ALBANY – New York State would legalize the buying and selling of sex under a proposal introduced in the state Legislature Monday that would lift criminal penalties for sex work.
The bill isn’t expected to get a vote before the Democrat-led Senate and Assembly plan to adjourn for the year next week. But supporters still hailed the announcement of the bill as a critical step toward repealing criminal penalties for sex workers and their customers.
Speaking at a press conference in Manhattan Monday, former and current sex workers talked about being forced into the industry as minors. They said many sex workers rely on their jobs to make ends meet.
“We only want to live, be free and be safe,” said TS Candii, a former sex worker and current leader in the effort to decriminalize the industry. She said started selling sex at age 13 as a matter of survival.
The bill’s sponsor in the Assembly, Manhattan Democrat Richard Gottfried, said outlawing prostitution has only forced sex workers into the shadows, where they can be exploited, trafficked and then punished for breaking the law.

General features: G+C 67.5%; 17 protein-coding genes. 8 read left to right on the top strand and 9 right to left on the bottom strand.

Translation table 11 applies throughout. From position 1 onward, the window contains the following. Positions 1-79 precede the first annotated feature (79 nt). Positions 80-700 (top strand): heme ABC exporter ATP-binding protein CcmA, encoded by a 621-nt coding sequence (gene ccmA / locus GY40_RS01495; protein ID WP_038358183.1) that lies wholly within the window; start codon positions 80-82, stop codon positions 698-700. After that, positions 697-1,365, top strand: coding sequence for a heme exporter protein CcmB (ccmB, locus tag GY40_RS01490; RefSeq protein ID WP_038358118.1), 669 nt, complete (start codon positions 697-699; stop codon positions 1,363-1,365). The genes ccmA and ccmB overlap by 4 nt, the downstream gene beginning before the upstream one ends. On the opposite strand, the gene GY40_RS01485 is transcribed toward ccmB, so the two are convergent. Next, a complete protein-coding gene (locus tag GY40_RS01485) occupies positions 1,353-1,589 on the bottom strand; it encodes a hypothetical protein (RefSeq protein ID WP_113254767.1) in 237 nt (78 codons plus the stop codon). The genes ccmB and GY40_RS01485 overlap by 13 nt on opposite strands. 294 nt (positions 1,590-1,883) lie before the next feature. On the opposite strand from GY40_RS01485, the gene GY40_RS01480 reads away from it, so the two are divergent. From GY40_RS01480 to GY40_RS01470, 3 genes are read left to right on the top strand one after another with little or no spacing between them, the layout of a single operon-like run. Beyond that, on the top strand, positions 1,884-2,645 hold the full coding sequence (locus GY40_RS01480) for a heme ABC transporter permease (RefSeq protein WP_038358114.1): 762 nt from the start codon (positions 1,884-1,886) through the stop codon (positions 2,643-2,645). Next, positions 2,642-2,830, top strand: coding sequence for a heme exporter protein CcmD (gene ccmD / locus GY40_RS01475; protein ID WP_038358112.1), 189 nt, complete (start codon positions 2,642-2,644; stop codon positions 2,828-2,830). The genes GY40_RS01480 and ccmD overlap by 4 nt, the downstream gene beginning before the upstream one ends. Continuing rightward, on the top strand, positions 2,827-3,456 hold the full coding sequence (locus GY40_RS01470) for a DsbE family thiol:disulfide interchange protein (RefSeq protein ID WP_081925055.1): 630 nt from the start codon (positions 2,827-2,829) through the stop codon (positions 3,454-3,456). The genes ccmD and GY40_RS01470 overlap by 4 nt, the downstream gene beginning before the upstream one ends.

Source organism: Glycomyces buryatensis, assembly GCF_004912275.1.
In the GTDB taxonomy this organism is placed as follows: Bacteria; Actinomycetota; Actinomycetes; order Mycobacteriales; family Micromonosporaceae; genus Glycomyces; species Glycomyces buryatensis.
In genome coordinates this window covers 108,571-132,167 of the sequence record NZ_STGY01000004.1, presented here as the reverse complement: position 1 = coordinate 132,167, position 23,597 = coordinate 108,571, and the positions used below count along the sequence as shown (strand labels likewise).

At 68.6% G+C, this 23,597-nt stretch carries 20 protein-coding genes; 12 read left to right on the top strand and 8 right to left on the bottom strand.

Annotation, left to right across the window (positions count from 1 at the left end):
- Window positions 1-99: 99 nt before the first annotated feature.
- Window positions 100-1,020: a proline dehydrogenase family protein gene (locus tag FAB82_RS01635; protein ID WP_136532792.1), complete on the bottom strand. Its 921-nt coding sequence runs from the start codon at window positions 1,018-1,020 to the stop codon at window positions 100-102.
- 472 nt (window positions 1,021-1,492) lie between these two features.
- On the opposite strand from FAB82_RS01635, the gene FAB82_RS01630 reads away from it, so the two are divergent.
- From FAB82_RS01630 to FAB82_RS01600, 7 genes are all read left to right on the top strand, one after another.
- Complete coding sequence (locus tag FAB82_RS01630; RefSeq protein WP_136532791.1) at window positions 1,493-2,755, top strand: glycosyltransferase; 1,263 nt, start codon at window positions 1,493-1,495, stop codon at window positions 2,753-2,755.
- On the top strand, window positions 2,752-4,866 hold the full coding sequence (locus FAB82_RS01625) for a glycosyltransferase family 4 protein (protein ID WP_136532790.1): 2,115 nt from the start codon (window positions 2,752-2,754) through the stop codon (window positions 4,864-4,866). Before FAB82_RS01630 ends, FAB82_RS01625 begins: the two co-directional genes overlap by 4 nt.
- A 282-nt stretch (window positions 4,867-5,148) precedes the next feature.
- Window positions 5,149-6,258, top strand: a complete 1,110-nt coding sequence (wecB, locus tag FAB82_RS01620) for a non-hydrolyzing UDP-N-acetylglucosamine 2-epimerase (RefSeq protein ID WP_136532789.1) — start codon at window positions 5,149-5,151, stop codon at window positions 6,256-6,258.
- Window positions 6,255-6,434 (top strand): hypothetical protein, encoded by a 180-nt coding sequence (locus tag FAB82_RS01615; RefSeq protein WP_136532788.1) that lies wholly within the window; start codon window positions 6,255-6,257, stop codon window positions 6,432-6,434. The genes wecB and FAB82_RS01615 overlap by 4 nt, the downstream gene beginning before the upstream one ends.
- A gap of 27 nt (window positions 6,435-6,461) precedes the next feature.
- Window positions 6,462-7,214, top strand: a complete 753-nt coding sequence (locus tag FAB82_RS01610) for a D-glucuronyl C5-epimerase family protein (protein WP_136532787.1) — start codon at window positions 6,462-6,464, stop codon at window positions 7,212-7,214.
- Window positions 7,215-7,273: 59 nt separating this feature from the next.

“Trying to stop sex work between consenting adults should not be the business of the criminal justice system,” he said. “It has not worked for a couple of thousand years.”
The bill faces opponents on the left and right, however, showing just how difficult it will be to change those old laws.
A leading anti-trafficking group supports decriminalizing sex work, but not the actions of pimps and johns.
“Prostitution causes severe long-term psychological and physical harm,” said Judy Harris Kluger, a former judge who now serves as executive director of Sanctuary for Families, which provides services to sex trafficking victims. “We are better than this.”
Advocates for sex workers are also supporting legislation this year that would repeal criminal penalties for loitering with the intent to engage in prostitution. More than 100 current and former sex workers in favor of that bill rallied at the state Capitol last month.
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